It'll be as rare as Queen Elizabeth II in blue jeans. As strange as seeing a tooth-gapless David Letterman or a clean-shaven Andre Agassi.
Gators-Dawgs in Gainesville.
Under the lights.
Since 1933, when Franklin and Eleanor were White House rookies, Georgia-Florida college football has been a Jacksonville tradition loaded with athletic dramatics, Deep Dixie personality, interstate swaggering/bickering and ballpark booze.
I do mean loaded.
I'm glad that displacement is for two years only. Glad that after Saturday night's Dawgs-Gators affair at Florida Field, plus their 1995 date "Between the Hedges" at Sanford Stadium in Athens, the big Jacksonville deal is going to resume. Back to a reconstructed-for-the-NFL, more-palatial Gator Bowl, with the same old 1933-93 Florida-Georgia spirit, but hopefully not the same old spirits.
Other than the annual Texas-Oklahoma game in Dallas, there is nothing like UF-UGA in Jacksonville, with 40,000 bellowing Gator zealots sharing the big football house on the St. Johns with 40,000 "How 'Bout Them Dawgs!" screamers representing Georgia.
First time I saw a real football game, it was Georgia-Florida. I was 7. We lived two blocks from the Gator Bowl. My fellow second-graders advised, "There'll be a lot of people around here Saturday; they'll pay 50 cents each to park cars in your driveway." I got rich. Maybe $3. By halftime, we snuck into the stadium to watch Gators-Dawgs. It's been a part of my life ever since.
Sadly, the Gator Bowl got too old, too rusty, too ugly and too inadequate to efficiently cope with Florida-Georgia. Sadly, too much alcohol flowed, emotions too often went out of control and there were too many fights in and around the grand old stadium. Happily, there's an NFL franchise coming to my old hometown, the Jacksonville Jaguars, so the Gator Bowl is being rebuilt in handsome, comfortable, luxurious, accommodating, $130-million ways.
Roadways are being improved. Parking is being added. Law agencies swear it'll be a more sober Gator Bowl, something for which we teetotalers pray. Traditions are grand. Six decades of Gators-Dawgs past in Jax is warming to recount. But one claim should be gone for good _ the old Georgia-Florida reputation as the "World's Largest Outdoor Cocktail Party."
I'll drink to that.
"It's going to be really different," Bulldogs coach Ray Goff said about his upcoming one-time-only visit to Gainesville. "We've always looked up into those Jacksonville stands and seen alternating school colors, with 20,000 folks from Georgia in one corner, then 20,000 from Florida, then 20,000 more Dawgs and finally 20,000 more Gators. This year, we'll have just 10,000 voices there to pull for us, with 75,000 for them. I hope we can hear. More than that, I hope we can win."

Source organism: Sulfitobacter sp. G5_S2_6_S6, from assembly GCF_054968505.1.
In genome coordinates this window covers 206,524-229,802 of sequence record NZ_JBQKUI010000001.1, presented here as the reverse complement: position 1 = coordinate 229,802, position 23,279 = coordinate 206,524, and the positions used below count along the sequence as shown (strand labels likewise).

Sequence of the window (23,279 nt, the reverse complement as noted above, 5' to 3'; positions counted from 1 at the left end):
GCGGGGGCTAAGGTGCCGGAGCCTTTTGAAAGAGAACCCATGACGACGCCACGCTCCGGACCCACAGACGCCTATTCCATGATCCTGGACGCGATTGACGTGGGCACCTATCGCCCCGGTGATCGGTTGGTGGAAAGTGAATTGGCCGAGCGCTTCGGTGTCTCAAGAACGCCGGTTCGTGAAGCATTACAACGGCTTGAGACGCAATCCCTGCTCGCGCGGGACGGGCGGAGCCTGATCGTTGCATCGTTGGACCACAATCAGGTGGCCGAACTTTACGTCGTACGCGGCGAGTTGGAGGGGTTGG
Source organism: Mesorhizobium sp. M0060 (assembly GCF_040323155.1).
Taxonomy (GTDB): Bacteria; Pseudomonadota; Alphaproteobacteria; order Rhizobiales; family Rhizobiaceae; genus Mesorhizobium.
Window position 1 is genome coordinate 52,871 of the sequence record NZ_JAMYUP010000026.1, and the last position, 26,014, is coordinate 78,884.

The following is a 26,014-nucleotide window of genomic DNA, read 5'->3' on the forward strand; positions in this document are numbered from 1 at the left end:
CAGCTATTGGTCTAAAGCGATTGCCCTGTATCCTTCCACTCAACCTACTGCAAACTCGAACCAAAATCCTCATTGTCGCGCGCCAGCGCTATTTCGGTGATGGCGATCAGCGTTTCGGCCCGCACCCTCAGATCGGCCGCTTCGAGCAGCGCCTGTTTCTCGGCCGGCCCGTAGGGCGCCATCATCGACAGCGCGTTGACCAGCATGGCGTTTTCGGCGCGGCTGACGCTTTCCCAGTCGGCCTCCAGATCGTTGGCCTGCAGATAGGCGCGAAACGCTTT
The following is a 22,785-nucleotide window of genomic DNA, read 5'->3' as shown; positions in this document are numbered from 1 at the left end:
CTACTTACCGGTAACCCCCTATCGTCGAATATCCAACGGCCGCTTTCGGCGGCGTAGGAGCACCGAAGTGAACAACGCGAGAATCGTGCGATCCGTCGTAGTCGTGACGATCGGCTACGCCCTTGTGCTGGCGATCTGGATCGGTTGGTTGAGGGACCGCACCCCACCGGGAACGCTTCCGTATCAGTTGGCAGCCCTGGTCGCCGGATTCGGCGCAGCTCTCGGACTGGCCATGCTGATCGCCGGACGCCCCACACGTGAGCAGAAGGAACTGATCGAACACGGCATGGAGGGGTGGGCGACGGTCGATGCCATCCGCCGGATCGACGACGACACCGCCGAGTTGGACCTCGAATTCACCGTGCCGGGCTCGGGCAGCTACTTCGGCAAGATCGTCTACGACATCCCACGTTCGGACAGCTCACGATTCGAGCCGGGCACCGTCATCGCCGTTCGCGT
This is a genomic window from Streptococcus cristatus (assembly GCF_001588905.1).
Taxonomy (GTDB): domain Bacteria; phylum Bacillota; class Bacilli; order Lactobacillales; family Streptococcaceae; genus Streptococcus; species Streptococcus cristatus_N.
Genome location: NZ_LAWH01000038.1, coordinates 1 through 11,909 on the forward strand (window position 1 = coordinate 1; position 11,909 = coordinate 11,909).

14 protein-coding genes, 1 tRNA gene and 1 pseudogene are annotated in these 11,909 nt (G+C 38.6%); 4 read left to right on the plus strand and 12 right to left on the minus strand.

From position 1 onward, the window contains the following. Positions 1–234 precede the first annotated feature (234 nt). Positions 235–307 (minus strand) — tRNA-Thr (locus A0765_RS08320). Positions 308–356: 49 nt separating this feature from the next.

Payback comes next year in Athens with 10,000 Gators up against 75,000 growling Dawgs. After that, the old rivals return to the unique normalcy of playing in Jacksonville every November. I mean, if anybody ever saw Georgia-Florida as normal.
Florida Field was opened in 1930, when Red Barber was a UF student play-by-play radio announcer. The following season, Dawgs-Gators was staged in Gainesville. A one-and-only deal, until now.
Saturday's occurrence is a necessary detour, awaiting a new and better and soberer Gator Bowl. But why did they have to sell out to TV, playing Florida-Georgia at night for the first time?
Is anything sacred?
In 1933, America was ravaged by the Great Depression. College football tickets were a low-priority purchase, ranking somewhere below food, clothing and shelter. But when the Bulldogs and Gators fought in Jacksonville, all seats were sold. It wasn't a bad train ride from Athens or Gainesville, so they stuck around for 60 years.
Periodically, there were rumors of defection, going to a home-and-home format. Mostly the flak came from Georgia people who saw Jacksonville as producing too much of a Gator edge. But the payday was so intoxicating, neither school could afford a change. UGA would fight for added leverage at the end of each Jacksonville contract, then wind up re-signing rather than resigning.
As it should be.
As it will be again.
As it should always be.